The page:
Original paper

Comparison of native and neophytic aquatic macrophyte developments in a geothermally warmed river and thermally normal channels

Hussner, Andreas; van Dam, Herman; Vermaat, Jan E.; Hilt, Sabine

Fundamental and Applied Limnology Volume 185 Nr. 2 (2014), p. 155 - 165

published: Oct 1, 2014

DOI: 10.1127/fal/2014/0629

BibTeX file

ArtNo. ESP141018502003, Price: 29.00 €

Download preview PDF Buy as PDF


Global warming is expected to accelerate the invasive success of non-native plants. Long-term data on aquatic macrophytes confirming this hypothesis, however, are scarce. In this study we analyzed the development of native and neophytic aquatic macrophyte species number and abundance in a geothermally warmed river (Erft, North-western Germany) during a 4-year period and compared it to a dataset from thermally normal channels of a similar climatic region (The Netherlands). Total native species numbers declined in both systems, but only in the warmed river, this trend was accompanied by an increase in the relative plant mass of neophytes. Strong changes became apparent at the species level. In the warmed river, the subtropic neophyte Vallisneria spiralis was assumed to have displaced the formerly dominant and highly competitive native species Sparganium emersum, Potamogeton pectinatus and Ceratophyllum demersum based on negative correlations between changes in their plant mass in 52 river sections. The evergreen V. spiralis expanded particularly in winter after dieback of the native species. In thermally normal channels, a small increase in neophyte plant mass (Azolla filiculoides) did not account for losses of native submerged species. We thus conclude that higher water temperatures, especially in winter, potentially accelerate the displacement of native species by warm-water wintergreen neophytes.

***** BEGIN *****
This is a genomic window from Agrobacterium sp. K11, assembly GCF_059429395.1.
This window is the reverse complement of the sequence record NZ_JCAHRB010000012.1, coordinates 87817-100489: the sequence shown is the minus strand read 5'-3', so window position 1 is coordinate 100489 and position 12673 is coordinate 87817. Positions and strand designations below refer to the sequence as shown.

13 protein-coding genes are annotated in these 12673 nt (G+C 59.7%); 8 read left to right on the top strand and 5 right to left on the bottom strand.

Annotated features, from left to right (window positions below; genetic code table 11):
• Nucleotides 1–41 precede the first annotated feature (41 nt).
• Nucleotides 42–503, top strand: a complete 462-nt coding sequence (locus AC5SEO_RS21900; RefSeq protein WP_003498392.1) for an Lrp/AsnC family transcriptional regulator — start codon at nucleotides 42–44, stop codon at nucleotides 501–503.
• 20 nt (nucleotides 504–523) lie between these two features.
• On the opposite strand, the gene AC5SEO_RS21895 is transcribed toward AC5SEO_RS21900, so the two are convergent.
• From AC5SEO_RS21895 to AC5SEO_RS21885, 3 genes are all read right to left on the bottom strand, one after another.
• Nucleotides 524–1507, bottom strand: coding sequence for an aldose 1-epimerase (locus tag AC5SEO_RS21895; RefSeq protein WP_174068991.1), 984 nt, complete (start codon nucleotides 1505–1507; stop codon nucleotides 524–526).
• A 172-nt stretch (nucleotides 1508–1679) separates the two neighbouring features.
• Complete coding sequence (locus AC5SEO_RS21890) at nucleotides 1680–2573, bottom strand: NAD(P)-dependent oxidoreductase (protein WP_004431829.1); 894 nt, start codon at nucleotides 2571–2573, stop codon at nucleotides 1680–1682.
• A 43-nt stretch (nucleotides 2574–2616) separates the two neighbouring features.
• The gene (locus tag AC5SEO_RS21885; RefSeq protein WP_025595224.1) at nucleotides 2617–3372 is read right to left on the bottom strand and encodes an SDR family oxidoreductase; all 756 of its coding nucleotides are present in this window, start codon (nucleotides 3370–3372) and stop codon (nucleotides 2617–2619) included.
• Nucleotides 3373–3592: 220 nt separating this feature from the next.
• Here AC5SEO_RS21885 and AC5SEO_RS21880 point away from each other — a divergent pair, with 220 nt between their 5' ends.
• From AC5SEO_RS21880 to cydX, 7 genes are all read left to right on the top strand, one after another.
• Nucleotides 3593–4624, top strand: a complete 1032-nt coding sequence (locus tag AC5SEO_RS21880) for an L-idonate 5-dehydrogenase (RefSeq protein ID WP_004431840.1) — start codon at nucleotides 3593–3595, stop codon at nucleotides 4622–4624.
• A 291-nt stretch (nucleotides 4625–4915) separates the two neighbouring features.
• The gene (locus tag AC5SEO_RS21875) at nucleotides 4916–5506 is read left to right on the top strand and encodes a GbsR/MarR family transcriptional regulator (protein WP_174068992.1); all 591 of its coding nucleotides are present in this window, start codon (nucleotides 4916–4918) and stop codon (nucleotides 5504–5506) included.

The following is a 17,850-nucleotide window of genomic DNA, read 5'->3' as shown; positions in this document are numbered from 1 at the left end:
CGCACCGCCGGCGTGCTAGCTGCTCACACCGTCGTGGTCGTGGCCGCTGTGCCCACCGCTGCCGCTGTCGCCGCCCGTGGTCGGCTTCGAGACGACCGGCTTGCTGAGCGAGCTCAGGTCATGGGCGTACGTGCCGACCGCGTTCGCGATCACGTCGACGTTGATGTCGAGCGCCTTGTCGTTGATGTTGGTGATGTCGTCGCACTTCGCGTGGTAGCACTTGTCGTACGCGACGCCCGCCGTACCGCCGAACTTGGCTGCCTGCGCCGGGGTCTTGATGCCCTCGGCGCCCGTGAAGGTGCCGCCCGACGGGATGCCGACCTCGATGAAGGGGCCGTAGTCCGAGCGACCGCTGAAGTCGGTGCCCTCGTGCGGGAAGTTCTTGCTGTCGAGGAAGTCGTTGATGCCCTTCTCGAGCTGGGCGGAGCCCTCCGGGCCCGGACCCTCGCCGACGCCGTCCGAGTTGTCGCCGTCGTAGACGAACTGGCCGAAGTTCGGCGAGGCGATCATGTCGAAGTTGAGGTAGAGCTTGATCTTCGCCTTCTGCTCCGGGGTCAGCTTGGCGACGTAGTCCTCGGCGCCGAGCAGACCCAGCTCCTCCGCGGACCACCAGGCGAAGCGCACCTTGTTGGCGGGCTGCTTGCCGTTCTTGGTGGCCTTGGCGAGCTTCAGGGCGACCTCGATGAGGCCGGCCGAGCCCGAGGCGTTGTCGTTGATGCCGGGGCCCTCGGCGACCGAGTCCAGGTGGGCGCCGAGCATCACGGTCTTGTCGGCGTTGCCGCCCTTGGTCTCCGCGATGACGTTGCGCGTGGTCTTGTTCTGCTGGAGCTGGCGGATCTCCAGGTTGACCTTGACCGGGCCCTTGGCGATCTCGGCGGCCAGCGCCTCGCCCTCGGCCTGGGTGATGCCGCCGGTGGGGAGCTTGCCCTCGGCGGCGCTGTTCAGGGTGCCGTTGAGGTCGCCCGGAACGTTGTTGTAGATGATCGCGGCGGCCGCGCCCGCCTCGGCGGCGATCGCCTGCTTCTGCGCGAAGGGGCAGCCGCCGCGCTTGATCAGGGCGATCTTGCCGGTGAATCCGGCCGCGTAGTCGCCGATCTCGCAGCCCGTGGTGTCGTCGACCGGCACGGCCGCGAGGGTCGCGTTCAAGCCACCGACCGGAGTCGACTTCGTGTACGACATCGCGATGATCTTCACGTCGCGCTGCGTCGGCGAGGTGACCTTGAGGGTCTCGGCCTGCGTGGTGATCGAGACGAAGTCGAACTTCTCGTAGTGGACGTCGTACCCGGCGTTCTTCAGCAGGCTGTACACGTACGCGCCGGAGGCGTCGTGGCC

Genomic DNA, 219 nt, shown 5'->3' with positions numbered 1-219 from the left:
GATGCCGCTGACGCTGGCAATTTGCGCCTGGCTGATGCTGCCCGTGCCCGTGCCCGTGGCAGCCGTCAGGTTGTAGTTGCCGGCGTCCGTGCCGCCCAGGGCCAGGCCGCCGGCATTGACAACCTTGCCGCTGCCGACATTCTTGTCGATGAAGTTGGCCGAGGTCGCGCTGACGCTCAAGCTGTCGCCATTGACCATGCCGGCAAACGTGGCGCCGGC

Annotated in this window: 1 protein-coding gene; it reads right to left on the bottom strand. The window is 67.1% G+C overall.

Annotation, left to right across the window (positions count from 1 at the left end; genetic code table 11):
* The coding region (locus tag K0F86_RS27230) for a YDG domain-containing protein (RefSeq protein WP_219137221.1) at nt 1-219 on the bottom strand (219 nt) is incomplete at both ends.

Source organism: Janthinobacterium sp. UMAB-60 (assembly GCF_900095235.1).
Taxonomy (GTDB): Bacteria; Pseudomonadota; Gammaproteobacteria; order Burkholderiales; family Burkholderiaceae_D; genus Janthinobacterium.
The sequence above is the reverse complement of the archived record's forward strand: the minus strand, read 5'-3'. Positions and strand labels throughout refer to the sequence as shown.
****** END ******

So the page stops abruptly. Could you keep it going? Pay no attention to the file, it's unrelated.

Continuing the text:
climate changecompetitioninvasive aquatic speciessubmerged macrophytes